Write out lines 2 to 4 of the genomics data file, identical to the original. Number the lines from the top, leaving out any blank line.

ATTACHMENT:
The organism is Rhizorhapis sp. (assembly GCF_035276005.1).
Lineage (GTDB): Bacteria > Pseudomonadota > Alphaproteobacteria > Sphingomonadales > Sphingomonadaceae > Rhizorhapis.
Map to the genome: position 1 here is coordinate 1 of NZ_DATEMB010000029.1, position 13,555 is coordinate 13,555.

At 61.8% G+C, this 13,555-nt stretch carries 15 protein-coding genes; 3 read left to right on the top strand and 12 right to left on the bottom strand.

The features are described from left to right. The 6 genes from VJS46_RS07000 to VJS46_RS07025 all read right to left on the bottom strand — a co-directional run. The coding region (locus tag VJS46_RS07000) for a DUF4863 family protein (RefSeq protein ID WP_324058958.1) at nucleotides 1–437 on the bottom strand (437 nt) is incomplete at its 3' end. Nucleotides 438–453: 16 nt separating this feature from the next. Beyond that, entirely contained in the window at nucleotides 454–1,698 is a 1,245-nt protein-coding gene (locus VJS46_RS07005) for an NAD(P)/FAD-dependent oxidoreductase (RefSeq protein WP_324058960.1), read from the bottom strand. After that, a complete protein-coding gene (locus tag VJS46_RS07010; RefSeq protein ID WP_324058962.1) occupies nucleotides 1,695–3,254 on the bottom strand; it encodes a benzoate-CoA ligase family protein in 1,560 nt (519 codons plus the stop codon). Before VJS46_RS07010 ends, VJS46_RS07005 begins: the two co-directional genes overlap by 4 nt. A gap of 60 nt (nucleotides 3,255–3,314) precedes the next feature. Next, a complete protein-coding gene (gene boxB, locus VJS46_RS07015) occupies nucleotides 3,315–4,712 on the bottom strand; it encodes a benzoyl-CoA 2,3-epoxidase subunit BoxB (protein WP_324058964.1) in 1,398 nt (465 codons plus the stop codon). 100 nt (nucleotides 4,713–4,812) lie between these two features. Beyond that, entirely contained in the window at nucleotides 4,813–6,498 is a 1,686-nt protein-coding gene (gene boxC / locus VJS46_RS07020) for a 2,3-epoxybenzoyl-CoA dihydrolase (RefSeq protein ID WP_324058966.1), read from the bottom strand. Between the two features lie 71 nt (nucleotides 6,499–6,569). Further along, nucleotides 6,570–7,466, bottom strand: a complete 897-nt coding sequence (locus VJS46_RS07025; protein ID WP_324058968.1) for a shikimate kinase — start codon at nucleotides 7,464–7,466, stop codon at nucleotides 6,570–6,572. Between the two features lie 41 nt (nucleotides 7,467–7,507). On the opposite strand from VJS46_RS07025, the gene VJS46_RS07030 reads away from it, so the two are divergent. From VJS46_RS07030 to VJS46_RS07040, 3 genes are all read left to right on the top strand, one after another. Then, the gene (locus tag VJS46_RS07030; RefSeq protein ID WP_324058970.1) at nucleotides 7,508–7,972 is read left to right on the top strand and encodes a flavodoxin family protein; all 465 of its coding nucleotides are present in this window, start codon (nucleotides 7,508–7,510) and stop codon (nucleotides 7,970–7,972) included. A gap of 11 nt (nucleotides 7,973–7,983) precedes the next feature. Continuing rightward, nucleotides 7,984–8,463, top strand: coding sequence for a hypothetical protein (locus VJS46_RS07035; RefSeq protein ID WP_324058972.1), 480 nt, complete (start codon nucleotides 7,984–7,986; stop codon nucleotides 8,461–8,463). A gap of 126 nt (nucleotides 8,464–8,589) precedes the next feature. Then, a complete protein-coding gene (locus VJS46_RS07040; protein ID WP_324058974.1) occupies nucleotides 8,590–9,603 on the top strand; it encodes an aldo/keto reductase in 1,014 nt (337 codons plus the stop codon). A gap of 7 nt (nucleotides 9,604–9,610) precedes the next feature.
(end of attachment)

Lineage (GTDB): Bacteria > Pseudomonadota > Alphaproteobacteria > Sphingomonadales > Sphingomonadaceae > Rhizorhapis.
Map to the genome: position 1 here is coordinate 1 of NZ_DATEMB010000029.1, position 13,555 is coordinate 13,555.

At 61.8% G+C, this 13,555-nt stretch carries 15 protein-coding genes; 3 read left to right on the top strand and 12 right to left on the bottom strand.